Scarborough boy, 11, rocking open mike nights at Lewiston restaurant

Justin Lindsay, 11, of Scarborough warms up prior to Monday night's open mic at Pedro O'Hara's in Lewiston.
Russ Dillingham | Sun Journal
Justin Lindsay, 11, of Scarborough warms up prior to Monday night's open mic at Pedro O'Hara's in Lewiston.
Posted Feb. 21, 2012, at 8:41 p.m.
Last modified Feb. 22, 2012, at 10:59 a.m.

LEWISTON, Maine — Justin Lindsay doesn’t exactly look like he belongs roaming around open mike night at the local watering hole.

In fact, he’s barely tall enough to see over the bar.

He’s not much taller than the electric guitar he plays.

Nope. The 11-year-old from Scarborough looks more like your typical middle-school student than a budding rock prodigy.

“I wanna have a band. I definitely don’t want to be a one-man band,” said the smiling sixth-grader as he prepared to take the stage Monday at Pedro O’Hara’s in Lewiston.

Lindsay, whose family is originally from the Twin Cities area, has been playing at the Lewiston restaurant’s Monday night feature for about a month. His prowess has caught the attention of local crowds but also musician Denny Breau, who is working one on one with Lindsay.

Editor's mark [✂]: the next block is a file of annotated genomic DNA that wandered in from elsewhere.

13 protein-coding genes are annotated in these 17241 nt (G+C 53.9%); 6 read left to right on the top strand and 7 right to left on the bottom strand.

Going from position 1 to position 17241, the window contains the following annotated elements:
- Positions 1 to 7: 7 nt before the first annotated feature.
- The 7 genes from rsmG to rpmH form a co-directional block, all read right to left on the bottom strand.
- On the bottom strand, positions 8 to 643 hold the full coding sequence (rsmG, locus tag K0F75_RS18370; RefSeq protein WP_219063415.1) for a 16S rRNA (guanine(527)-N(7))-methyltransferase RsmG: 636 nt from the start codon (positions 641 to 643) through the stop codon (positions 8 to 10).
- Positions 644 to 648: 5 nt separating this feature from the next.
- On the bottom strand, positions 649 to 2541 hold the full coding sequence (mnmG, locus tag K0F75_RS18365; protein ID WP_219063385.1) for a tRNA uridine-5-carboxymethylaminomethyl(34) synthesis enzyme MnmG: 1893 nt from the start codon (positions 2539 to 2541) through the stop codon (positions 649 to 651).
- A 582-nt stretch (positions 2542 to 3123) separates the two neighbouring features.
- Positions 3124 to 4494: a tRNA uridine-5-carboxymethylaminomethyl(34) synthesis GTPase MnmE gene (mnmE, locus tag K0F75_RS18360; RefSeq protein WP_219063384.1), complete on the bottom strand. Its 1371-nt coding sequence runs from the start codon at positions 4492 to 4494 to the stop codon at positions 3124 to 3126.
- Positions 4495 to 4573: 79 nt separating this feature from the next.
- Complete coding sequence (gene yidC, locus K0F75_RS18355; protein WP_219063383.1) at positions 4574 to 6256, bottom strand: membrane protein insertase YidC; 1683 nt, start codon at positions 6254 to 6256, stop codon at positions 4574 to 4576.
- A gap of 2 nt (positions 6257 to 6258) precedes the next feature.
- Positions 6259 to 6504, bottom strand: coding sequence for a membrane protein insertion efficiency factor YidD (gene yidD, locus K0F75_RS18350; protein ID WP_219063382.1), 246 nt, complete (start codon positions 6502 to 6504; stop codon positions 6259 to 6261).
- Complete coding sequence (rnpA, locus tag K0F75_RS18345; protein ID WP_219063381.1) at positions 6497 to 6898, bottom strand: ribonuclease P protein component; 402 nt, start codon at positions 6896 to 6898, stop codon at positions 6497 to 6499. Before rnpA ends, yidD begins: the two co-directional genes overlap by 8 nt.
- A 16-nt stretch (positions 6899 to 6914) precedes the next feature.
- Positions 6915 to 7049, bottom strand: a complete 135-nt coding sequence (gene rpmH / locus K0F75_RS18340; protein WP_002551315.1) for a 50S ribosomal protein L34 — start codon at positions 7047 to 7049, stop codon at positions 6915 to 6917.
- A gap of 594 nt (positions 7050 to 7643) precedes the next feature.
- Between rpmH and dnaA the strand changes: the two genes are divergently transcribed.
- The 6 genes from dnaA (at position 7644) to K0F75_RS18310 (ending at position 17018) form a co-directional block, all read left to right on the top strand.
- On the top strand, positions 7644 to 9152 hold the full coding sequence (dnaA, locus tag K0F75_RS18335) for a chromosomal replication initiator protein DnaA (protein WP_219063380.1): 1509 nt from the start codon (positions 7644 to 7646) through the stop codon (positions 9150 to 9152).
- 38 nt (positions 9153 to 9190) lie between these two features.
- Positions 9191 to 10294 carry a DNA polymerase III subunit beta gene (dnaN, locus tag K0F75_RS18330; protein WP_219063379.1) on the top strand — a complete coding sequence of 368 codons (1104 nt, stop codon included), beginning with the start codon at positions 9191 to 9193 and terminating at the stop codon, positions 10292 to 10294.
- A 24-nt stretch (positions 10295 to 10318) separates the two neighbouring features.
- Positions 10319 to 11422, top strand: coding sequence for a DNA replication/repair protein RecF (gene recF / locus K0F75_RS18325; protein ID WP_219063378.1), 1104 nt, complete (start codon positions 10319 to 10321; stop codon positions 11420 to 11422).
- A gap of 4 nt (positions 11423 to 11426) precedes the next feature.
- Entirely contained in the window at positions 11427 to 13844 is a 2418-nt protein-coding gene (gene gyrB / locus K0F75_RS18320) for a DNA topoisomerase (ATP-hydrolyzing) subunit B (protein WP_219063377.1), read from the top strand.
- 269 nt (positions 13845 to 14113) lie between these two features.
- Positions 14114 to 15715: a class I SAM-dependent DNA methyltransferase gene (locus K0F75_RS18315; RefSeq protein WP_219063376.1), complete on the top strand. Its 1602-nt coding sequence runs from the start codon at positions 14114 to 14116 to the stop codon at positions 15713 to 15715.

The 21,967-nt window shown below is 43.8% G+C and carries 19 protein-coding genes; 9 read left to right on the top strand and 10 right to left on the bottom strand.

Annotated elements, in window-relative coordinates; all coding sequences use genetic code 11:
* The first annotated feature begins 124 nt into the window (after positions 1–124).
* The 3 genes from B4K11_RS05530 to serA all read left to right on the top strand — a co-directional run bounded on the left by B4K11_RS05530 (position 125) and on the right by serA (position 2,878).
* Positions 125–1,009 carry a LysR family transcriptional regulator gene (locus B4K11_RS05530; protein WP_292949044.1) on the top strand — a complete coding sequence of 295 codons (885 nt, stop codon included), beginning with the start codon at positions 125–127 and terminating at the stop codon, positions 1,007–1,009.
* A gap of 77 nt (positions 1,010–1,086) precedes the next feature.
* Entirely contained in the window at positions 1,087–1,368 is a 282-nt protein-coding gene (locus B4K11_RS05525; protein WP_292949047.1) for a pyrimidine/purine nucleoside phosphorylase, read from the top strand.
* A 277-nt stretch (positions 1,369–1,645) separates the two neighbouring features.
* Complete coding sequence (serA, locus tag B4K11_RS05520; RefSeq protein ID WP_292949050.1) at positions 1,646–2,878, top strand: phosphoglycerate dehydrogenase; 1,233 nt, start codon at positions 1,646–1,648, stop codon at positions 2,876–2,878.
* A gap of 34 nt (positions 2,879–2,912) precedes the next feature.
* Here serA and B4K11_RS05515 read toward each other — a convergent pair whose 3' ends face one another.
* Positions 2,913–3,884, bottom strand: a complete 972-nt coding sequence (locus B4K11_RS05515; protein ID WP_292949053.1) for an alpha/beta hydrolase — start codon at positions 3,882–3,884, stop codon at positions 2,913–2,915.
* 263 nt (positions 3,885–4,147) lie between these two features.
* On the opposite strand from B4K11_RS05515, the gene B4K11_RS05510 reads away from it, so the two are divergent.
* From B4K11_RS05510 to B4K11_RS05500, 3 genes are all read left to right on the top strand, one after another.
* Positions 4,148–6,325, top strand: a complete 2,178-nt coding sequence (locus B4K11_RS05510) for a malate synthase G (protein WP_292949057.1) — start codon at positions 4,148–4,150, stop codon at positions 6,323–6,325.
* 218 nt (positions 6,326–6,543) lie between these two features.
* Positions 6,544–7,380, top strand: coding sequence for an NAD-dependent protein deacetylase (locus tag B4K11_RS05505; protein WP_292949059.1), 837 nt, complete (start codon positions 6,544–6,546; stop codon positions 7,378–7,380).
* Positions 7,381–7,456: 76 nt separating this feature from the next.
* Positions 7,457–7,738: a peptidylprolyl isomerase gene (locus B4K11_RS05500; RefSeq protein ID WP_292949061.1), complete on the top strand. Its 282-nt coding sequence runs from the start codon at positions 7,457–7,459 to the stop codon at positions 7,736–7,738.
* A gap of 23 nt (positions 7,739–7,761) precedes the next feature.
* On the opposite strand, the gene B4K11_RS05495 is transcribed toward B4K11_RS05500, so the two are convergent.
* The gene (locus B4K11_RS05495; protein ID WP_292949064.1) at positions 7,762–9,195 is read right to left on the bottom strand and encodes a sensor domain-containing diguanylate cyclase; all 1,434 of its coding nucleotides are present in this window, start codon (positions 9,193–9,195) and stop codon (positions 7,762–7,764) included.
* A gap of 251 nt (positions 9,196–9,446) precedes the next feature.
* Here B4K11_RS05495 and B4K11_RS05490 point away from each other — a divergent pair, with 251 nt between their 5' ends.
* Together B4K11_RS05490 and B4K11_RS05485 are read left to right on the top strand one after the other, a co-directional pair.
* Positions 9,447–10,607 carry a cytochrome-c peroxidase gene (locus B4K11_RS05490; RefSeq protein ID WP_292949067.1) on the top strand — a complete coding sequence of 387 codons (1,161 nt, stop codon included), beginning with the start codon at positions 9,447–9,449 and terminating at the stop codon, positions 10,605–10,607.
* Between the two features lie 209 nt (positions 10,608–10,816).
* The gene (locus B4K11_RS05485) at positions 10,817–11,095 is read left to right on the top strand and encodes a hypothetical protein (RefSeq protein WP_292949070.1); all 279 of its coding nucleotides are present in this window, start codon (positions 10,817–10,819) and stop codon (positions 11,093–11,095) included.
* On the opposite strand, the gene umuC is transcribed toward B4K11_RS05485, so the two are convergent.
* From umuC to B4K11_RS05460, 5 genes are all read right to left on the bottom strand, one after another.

“I think he’s got a lot of talent, and at just 11 years old, he’s got a lot of guitar out in front of him,” said Breau, who is introducing Lindsay to the blues. “For someone like Justin to get into the blues, it’s his destiny. It’s definitely a good vehicle to get you to love your instrument.”

Lindsay’s mother, Monica Morin, said her son fell in love with the strings after discovering the video game Guitar Hero at age 6. The youngster liked it so much that his father, an avid music fan with a collection of more than 800 albums, bought his son’s first guitar a year later. His mother signed him up for lessons shortly after that.

Morin said things progressed quickly, as Lindsay rapidly picked up song after song. Maybe it was his uncle’s promise to pay him $20 if he learned to play Lynyrd Skynyrd’s “Sweet Home Alabama.” Maybe it was an inherent love of the classic rock his dad exposed him to as a toddler.

Whatever the driving factor, Lindsay’s uncle, Kyle Lindsay, said he never promised to pay his nephew again because he learned the song so quickly. With a broad smile, the Sabattus man added that he would have gone broke quickly if he had gone on promising to pay the boy per song.

“He really surprised us. He blew everyone away,” said Mike Krapovicky of Auburn, who runs Open Mic Mondays at Pedro O’Hara’s. “Just to come out and see somebody with chops like this. He’s just so far ahead of everybody at his age.”

Morin recently realized there might be something to her young son’s dream of one day hitting it big.

“My heart was telling me,” she said. “I knew it. But to hear a third party come out and say it, I’m starting to see this kid turn into something special — this kid who always wanted to be a rock star.”

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